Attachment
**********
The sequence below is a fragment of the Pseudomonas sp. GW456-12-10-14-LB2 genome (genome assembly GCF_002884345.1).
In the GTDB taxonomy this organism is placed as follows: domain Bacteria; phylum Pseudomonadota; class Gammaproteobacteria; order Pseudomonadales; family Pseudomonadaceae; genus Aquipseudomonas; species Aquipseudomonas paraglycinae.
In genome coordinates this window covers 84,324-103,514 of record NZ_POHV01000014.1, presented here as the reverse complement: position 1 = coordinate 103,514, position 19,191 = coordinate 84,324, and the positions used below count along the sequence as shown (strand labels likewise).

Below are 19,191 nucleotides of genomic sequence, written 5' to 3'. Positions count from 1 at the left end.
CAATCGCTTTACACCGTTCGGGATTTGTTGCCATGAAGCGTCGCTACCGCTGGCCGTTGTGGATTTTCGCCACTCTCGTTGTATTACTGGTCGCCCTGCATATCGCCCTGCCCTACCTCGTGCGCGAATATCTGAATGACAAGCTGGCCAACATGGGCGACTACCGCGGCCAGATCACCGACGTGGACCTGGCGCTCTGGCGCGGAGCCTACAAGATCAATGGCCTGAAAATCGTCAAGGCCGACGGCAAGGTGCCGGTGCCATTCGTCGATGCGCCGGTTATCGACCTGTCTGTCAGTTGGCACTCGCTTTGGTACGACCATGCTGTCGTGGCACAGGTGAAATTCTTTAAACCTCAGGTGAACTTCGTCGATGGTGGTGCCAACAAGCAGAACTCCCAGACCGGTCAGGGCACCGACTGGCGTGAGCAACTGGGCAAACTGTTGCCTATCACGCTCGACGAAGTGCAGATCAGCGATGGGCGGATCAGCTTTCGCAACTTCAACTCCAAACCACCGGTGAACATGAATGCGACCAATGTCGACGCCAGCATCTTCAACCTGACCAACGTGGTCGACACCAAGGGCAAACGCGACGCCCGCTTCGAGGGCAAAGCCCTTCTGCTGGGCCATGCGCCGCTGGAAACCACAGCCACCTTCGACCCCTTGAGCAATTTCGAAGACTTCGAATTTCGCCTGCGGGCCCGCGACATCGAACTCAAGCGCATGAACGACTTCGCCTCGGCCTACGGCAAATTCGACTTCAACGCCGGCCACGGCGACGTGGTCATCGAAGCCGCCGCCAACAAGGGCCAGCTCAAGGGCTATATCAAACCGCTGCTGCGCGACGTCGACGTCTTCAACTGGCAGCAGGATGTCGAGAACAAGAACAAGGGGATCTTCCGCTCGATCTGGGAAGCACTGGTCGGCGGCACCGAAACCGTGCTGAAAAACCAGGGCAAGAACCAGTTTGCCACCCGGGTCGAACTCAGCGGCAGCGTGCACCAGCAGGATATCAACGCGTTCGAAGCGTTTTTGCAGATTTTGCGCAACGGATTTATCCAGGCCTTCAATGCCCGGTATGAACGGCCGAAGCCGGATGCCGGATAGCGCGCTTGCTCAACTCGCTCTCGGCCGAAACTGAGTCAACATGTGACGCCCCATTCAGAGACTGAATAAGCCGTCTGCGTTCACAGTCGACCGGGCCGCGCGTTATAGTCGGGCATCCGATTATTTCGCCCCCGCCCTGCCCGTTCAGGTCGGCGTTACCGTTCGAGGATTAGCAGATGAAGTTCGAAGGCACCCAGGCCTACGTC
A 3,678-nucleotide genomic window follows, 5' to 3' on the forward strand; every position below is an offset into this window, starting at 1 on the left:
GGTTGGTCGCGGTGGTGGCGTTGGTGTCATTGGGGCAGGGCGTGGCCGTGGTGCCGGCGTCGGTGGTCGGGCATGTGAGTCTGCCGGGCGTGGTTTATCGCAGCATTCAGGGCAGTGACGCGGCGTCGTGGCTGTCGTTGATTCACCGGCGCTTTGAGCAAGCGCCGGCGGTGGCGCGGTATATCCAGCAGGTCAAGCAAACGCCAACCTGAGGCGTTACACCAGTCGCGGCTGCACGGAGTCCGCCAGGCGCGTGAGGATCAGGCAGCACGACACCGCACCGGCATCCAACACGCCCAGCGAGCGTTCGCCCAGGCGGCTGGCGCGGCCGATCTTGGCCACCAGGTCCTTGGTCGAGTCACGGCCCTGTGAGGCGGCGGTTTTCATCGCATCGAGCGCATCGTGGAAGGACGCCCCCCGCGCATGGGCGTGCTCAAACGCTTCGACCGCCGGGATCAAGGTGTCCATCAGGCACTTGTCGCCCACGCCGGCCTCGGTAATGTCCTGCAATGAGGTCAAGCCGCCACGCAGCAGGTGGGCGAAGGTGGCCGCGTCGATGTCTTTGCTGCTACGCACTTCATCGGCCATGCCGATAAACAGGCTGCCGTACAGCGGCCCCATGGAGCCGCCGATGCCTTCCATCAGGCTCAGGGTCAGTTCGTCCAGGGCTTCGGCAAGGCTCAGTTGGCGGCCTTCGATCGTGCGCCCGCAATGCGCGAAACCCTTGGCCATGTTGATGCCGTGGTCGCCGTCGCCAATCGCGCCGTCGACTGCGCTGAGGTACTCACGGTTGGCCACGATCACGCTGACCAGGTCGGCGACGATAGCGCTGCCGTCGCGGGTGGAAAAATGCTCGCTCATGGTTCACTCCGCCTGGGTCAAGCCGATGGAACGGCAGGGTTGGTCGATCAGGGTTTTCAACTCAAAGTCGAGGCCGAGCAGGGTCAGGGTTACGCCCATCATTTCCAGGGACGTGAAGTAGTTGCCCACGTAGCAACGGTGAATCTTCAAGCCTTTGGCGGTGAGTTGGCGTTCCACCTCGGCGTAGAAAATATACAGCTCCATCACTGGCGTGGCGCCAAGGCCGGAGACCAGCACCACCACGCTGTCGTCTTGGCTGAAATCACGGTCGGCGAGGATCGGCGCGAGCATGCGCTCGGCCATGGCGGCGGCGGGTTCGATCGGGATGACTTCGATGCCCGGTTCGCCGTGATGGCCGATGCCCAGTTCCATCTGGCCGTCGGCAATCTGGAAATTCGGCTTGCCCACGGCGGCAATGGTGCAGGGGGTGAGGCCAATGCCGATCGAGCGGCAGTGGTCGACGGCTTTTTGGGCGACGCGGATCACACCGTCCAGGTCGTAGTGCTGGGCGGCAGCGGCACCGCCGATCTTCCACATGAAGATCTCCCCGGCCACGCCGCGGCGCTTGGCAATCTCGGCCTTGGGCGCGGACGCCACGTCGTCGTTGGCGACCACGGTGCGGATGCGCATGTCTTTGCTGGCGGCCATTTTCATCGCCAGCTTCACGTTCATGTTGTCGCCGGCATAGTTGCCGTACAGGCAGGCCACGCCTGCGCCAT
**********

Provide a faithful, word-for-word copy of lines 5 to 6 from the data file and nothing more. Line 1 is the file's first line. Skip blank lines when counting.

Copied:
CAATCGCTTTACACCGTTCGGGATTTGTTGCCATGAAGCGTCGCTACCGCTGGCCGTTGTGGATTTTCGCCACTCTCGTTGTATTACTGGTCGCCCTGCATATCGCCCTGCCCTACCTCGTGCGCGAATATCTGAATGACAAGCTGGCCAACATGGGCGACTACCGCGGCCAGATCACCGACGTGGACCTGGCGCTCTGGCGCGGAGCCTACAAGATCAATGGCCTGAAAATCGTCAAGGCCGACGGCAAGGTGCCGGTGCCATTCGTCGATGCGCCGGTTATCGACCTGTCTGTCAGTTGGCACTCGCTTTGGTACGACCATGCTGTCGTGGCACAGGTGAAATTCTTTAAACCTCAGGTGAACTTCGTCGATGGTGGTGCCAACAAGCAGAACTCCCAGACCGGTCAGGGCACCGACTGGCGTGAGCAACTGGGCAAACTGTTGCCTATCACGCTCGACGAAGTGCAGATCAGCGATGGGCGGATCAGCTTTCGCAACTTCAACTCCAAACCACCGGTGAACATGAATGCGACCAATGTCGACGCCAGCATCTTCAACCTGACCAACGTGGTCGACACCAAGGGCAAACGCGACGCCCGCTTCGAGGGCAAAGCCCTTCTGCTGGGCCATGCGCCGCTGGAAACCACAGCCACCTTCGACCCCTTGAGCAATTTCGAAGACTTCGAATTTCGCCTGCGGGCCCGCGACATCGAACTCAAGCGCATGAACGACTTCGCCTCGGCCTACGGCAAATTCGACTTCAACGCCGGCCACGGCGACGTGGTCATCGAAGCCGCCGCCAACAAGGGCCAGCTCAAGGGCTATATCAAACCGCTGCTGCGCGACGTCGACGTCTTCAACTGGCAGCAGGATGTCGAGAACAAGAACAAGGGGATCTTCCGCTCGATCTGGGAAGCACTGGTCGGCGGCACCGAAACCGTGCTGAAAAACCAGGGCAAGAACCAGTTTGCCACCCGGGTCGAACTCAGCGGCAGCGTGCACCAGCAGGATATCAACGCGTTCGAAGCGTTTTTGCAGATTTTGCGCAACGGATTTATCCAGGCCTTCAATGCCCGGTATGAACGGCCGAAGCCGGATGCCGGATAGCGCGCTTGCTCAACTCGCTCTCGGCCGAAACTGAGTCAACATGTGACGCCCCATTCAGAGACTGAATAAGCCGTCTGCGTTCACAGTCGACCGGGCCGCGCGTTATAGTCGGGCATCCGATTATTTCGCCCCCGCCCTGCCCGTTCAGGTCGGCGTTACCGTTCGAGGATTAGCAGATGAAGTTCGAAGGCACCCAGGCCTACGTC
A 3,678-nucleotide genomic window follows, 5' to 3' on the forward strand; every position below is an offset into this window, starting at 1 on the left: